Family, legacy, and threads of reconciliation.
It’s the spirit that most lovingly haunts Ghostbusters Afterlife. ESPECIALLY Family.
The film was directed by Jason Reitman, son of the man who helmed the 1984 original, Ivan Reitman. Yeah, I know. No pressure, right?
“The first person I wanted to make happy was my dad. Then the [Harold] Ramis family was on my mind at all times. Then beyond that it was the Ghostbusters fans… I just carried the baton. So I wasn’t thinking about, ‘How do I make this my movie?’ Because it never was mine,” Jason said in an interview with the L.A. Times.
Well, Jason, we’re ready to believe you!
Something Stranger (Things)
These themes of family and legacy is further baked into the DNA of the story, focusing on the lineage of Egon Spangler (who was played by the aforementioned Ramis), one of the founding members of the original Ghostbusters, who defused the ghoulish invasion of New York City decades prior. His daughter, Callie (Carrie Coon, with lots of spunk) harbors resentment towards her father, and with good reason! He disappeared from her life when she was but a child. His grandchildren, the precocious 12-year-old Phoebe (McKenna Grace) and 15-year-old Trevor (Finn Wolfgard), on the other hand, never knew him at all.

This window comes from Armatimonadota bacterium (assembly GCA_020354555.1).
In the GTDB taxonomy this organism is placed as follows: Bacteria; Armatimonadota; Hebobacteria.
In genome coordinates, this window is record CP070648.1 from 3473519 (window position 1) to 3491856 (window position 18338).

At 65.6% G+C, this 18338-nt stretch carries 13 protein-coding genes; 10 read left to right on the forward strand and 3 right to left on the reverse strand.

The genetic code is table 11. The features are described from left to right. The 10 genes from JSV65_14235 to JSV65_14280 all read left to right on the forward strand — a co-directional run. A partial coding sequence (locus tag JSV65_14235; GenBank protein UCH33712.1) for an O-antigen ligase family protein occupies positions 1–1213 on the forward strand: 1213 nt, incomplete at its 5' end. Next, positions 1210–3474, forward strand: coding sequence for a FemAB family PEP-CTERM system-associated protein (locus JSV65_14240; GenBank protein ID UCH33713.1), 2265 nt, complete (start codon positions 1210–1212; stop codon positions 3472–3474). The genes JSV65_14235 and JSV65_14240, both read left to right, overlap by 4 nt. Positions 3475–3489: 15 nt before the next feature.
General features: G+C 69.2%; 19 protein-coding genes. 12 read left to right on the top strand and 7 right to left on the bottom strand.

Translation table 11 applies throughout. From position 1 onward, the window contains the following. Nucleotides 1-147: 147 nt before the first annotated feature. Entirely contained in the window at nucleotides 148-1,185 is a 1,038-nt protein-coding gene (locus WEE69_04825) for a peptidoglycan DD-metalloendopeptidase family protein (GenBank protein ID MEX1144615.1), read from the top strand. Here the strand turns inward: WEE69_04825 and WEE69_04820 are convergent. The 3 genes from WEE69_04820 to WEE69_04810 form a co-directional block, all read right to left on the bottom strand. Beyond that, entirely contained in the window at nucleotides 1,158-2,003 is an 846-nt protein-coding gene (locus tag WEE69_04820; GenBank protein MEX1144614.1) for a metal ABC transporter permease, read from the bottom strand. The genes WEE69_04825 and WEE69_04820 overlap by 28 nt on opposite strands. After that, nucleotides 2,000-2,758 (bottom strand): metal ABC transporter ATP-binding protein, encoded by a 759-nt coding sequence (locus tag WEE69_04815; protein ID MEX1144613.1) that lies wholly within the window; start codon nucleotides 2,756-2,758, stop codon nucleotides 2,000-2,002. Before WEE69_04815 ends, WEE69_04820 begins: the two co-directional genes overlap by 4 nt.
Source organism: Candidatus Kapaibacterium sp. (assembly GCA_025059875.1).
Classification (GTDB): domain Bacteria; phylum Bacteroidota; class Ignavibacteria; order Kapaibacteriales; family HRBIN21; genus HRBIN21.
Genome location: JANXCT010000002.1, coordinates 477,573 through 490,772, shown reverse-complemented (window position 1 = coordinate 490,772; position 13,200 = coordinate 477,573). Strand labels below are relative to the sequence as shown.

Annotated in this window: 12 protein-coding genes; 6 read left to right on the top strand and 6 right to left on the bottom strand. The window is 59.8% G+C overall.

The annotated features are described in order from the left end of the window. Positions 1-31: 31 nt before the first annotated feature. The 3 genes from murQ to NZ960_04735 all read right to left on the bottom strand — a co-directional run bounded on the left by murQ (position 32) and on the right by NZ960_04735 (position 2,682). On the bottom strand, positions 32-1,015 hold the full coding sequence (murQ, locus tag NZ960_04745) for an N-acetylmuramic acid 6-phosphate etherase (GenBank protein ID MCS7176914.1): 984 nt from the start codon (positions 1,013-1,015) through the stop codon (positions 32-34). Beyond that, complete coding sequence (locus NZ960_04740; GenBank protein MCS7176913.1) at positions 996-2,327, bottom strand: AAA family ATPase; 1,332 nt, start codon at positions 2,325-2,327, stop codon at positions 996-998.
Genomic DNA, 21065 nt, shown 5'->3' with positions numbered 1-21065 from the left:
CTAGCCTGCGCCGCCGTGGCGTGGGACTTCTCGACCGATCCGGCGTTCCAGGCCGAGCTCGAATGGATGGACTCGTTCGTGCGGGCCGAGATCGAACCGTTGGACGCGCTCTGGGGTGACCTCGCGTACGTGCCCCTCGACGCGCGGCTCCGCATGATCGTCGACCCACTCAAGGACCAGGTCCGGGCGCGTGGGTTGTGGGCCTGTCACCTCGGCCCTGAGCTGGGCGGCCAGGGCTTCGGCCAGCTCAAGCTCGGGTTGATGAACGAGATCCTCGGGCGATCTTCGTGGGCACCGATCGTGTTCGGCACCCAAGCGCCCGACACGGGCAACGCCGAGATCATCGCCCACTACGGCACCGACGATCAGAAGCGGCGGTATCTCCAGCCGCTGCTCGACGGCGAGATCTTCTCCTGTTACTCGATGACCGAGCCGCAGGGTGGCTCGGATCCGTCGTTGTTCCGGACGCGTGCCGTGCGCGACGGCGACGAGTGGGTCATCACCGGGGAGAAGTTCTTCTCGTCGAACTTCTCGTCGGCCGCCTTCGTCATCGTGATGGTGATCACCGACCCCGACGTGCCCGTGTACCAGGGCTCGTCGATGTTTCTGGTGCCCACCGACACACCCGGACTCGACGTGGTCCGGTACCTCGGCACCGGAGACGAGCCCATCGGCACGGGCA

After Egon passes away, his old farmhouse in a lonely Oklahoma town falls to Callie. As a single mom facing eviction, she who uproots the family and takes on the house with all its needed repairs… and secrets. It doesn’t take the kids long to uncover their grandfather’s past. An old ghost trap (“that’s not a replica!’), a ghost detecting EKG Meter, and, yes, the FREAKIN’ ECTO-1 in all its four wheels of glory, will do that.
Things go awry when McKenna and her new friend, Podcast (Logan Kim), enlist the help of seismologist- turned-schoolteacher, Mr. Grooberson (Paul Rudd, at his Ruddiest. Not a complaint) and accidentally unleash a ghost that wreaks havok. Stakes rise even further when the small town turns out to be ground zero to world ending apocalyptic stuff. Time to activate the proton packs and fire up the family business!
In the meantime, questions abound: Why did the Ghostbusters disband? What made Egon go reclusive and abandon his family? Is it still possible to find reconciliation even after someone has passed?